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Bodies of Cypriots killed in train crash to be returned on Sunday (Updated)

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The bodies of two Cypriot students killed in the fatal train collision near Larissa, Greece will be repatriated on Sunday, the foreign ministry announced on Saturday.

According to the permanent secretary of the ministry, Kornelios Korneliou, the bodies of Kyprianos Papaioannou, 23, and Anastasia Adamidou, 24, will be brought back to the island from Thessaloniki, Greece.

Reports from a local news site in Paphos said that Adamidou’s family would prefer the funeral not be covered by the media, as a sign of respect to them in this time of sorrow. They have yet to announce when it will take place.

Meanwhile, Papaioannou’s funeral will be held in his home village of Avgorou on Monday, where his father and village priest, Christodoulos, will lead the service.

The family reaching out on social media called for everyone attending to wear white to the funeral, “as a symbol of Christ, light, and the truth”.

Papaioannou and Adamidou, were identified among the victims a day ago, prompting President Nikos Christodoulides to announce a three-day mourning period.

The young man’s father, the priest in Avgorou, who is still in Greece, went to the hospital on Friday, where he was informed of the process of the medical examination by the doctors there.

During his visit, the doctors gave the father his son’s cross and engagement ring.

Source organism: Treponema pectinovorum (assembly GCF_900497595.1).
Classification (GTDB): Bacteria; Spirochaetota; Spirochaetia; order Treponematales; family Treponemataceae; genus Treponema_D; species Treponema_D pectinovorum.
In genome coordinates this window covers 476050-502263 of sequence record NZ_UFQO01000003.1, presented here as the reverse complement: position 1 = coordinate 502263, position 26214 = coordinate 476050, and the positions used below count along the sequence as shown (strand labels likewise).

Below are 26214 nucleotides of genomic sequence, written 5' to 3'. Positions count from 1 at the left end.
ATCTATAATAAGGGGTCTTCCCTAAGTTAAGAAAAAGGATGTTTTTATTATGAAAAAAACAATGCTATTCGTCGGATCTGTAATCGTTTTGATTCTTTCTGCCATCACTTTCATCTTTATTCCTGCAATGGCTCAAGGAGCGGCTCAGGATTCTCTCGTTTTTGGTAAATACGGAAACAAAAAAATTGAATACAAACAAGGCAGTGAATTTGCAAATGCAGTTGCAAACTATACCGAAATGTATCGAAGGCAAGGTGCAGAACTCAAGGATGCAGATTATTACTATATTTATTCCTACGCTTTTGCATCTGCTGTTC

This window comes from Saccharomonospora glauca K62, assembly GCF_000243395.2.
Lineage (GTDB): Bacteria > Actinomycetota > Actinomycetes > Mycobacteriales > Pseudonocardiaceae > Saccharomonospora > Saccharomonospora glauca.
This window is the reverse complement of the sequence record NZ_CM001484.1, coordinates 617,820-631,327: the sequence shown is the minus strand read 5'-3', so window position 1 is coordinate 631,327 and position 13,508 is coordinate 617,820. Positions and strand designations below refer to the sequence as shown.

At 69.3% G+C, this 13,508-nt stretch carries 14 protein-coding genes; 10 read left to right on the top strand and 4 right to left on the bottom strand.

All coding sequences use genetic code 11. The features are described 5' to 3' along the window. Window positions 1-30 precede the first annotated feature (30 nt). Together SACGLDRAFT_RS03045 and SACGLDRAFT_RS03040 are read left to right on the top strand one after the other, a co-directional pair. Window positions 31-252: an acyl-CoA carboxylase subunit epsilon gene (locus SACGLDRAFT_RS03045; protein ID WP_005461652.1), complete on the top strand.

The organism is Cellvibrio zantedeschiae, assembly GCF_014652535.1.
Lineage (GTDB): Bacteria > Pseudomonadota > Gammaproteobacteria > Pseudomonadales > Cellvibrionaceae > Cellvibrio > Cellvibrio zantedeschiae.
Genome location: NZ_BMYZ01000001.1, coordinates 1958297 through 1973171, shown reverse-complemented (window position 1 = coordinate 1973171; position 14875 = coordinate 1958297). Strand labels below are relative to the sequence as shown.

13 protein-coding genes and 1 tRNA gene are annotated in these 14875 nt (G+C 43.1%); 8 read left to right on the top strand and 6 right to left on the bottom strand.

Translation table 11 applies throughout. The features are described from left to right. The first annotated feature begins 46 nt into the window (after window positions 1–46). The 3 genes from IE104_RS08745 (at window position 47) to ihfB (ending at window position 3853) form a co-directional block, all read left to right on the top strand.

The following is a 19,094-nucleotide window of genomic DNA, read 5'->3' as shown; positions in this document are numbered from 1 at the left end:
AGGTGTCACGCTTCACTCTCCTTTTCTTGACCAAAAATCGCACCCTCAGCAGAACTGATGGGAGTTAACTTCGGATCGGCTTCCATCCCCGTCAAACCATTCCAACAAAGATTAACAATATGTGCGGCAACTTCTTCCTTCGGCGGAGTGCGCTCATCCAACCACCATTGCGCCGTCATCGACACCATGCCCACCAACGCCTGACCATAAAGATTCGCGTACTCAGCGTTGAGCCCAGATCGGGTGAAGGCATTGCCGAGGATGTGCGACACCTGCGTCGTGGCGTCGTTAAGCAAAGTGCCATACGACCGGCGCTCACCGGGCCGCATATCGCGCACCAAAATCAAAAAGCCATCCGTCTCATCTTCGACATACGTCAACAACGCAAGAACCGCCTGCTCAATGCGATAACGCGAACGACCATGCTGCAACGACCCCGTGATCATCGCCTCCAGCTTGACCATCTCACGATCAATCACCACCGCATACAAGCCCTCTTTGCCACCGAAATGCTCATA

Commenting the day before, Christodoulides expressed his deepest sympathies to the families of the two Cypriot students.

He said the cost of transferring the bodies will be undertaken by the state, as will their funeral costs.

Following the identification of the two Cypriots, friends, family, and teachers have taken to social media to express their grief and condolences to their families.

The Famagusta Music School, of which Papaioannou was a member, said on Facebook that he was very much loved by his classmates, teachers, and staff both at the music school and Fotis Pittas High School, which he also attended.

Avgorou community leader Panayiotis Michaela told CNA that the community is on standby to do whatever it can to support the student’s family.

He said Kyprianos was a young man who was close to the church.

“His father is the community’s priest; he has been with us in good times and bad times. Now we have an obligation to support Kyprianos’ family and Father Christodoulos,” he added.

He had been travelling back to Thessaloniki after spending the long weekend with his fiancée.

Meanwhile, Adamidou was also on the train after returning from Athens following a trip to Bulgaria.

In a statement on social media her former lyceum said: “The sad news always travels fast. Anastasia is already an angel. Even up until the last moments, we were hoping for a miracle, that never came.

“In the classrooms we now sit, you sat, in the corridors we walk, you walked. You had dreams and goals that were shattered on the train tracks.”

“My dear sweet girl! We will always remember you!” a former teacher Angelos Agathangelou said.

 

 

 

 

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